22.05.20232nd General Assembly at Haydau Monastery

Half-time at CDRterra

Grußwort von Bundesforschungsministerin Bettina Stark-Watzinger zur 2. CDRterra-Jahrestagung Credit: CDRterra

From May 22 to 24, the second CDRterra General Assembly will take place at the Haydau Monastery near Kassel. More than 100 scientists from 38 educational and research institutions throughout Germany will meet for an exchange about the progress of their research. They are welcomed by Federal Minister of Education and Research Bettina Stark-Watzinger.

For a total of three years, researchers at CDRterra investigate how and to what extent land-based methods of removing and storing carbon dioxide from the atmosphere can help limit climate change. They place particular emphasis on the potential risks and impacts of carbon dioxide removal (CDR) on the Earth system and other sustainable development goals, as well as on the social, ethical and legal aspects of such measures. The aim is to develop a low-risk portfolio of CDR methods in dialog with policymakers, industry and the public.

Issue of CO₂ removal more urgent than ever

“Whether in the Carbon Management Strategy, the Natural Climate Protection Action Program (Aktionsprogramm Natürlicher Klimaschutz, ANK) or, not least, the IPCC Synthesis Report 2023 – the topic of CO₂ removal is more urgent than ever. With our research, we are creating the knowledge base on which a sensible mix of methods for CO₂ removal can be developed for Germany,” says CDRterra coordinator Prof. Dr. Julia Pongratz from Ludwig Maximilian University (LMU). This is because, according to current research, even an immediate drastic reduction in emissions would no longer be sufficient to achieve the internationally agreed climate targets, unless additionally carbon dioxide is removed from the atmosphere.

“In order to successfully implement CO₂ removal methods, the participation and acceptance of the population is also required. That’s why one of CDRterra’s focal points is knowledge transfer and the participation of stakeholders and the general public. We convey knowledge about CDR through factsheets, museum exhibitions and educational projects, for example,” Pongratz continues.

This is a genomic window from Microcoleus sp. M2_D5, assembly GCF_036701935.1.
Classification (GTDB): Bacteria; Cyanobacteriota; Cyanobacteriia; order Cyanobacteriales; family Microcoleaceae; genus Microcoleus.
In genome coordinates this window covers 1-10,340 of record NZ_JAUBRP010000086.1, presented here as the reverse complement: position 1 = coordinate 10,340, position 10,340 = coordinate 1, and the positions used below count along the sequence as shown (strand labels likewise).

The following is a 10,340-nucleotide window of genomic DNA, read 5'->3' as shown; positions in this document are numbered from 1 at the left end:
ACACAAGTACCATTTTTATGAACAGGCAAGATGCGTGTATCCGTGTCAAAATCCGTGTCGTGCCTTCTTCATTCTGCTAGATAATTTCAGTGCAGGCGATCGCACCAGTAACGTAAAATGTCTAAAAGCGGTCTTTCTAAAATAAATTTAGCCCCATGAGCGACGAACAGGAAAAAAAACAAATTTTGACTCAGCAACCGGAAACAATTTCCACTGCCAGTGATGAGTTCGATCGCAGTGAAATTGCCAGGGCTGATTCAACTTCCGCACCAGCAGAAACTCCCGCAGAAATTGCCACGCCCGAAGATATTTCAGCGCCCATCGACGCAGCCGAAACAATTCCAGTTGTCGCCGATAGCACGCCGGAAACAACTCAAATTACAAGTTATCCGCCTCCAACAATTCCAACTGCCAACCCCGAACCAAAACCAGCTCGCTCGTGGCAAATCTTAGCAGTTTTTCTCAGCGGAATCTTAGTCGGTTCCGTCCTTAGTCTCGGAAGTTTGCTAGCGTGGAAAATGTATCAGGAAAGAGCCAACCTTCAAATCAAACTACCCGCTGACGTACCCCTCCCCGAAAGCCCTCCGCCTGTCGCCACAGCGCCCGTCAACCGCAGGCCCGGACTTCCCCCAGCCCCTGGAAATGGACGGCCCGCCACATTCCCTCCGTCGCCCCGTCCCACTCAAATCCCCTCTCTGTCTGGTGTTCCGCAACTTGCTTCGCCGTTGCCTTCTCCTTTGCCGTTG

CDRterra: Formats for knowledge transfer and dialogue …

In March, the first exhibition of the DACCUSS project on the development of CO₂-negative building materials was held in the Science Communication Lab at the Deutsches Museum in Munich. Another exhibition on CO₂ removal methods will follow in October. At the same time, the CDRSynTra team will organize an educational conference on CDR for teachers from all over Germany with the participation of ministers at the state and federal level, as well as a stakeholder workshop – also located at the Deutsches Museum in Munich.

… as well as laboratory experiments, literature review and modeling

While CDRSynTra aims to synthesize and transfer research results, the other nine CDRterra consortia focus more on laboratory, field, or computer work.

The PyMiCCS team, for example, launched its first experiment in late April. It investigates the combined effects and potential benefits of enhanced weathering and biochar as CDR methods. In a series of column experiments conducted under fixed concentrations of CO₂, the scientists will analyze the interactions between the two methods in tropical soil. The team will then extend the tests to typical German soils.

© Thorben Amann
PyMiCCS scientists Maria-Elena-Vorrath and Thorben Amann starting their first column experiment at the University of Hamburg.

The GONASIP project investigates the effects and potential of agricultural and forestry CDR methods. To this end, the researchers have now conducted a literature review and analyzed the legal framework for the implementation of urban reforestation and CDR measures in agriculture.

BioNET, on the other hand, focuses on evaluating biobased negative emission technologies. The team has developed factsheets on 24 biobased CDR processes in areas such as peatland rewetting and paludiculture, and bioenergy with carbon capture and storage (CCS). These will serve as a basis for work and discussion at three regional stakeholder workshops the researchers will conduct this summer. They are also using the information from the factsheets to model potentials of the methods in Germany and map them in scenarios.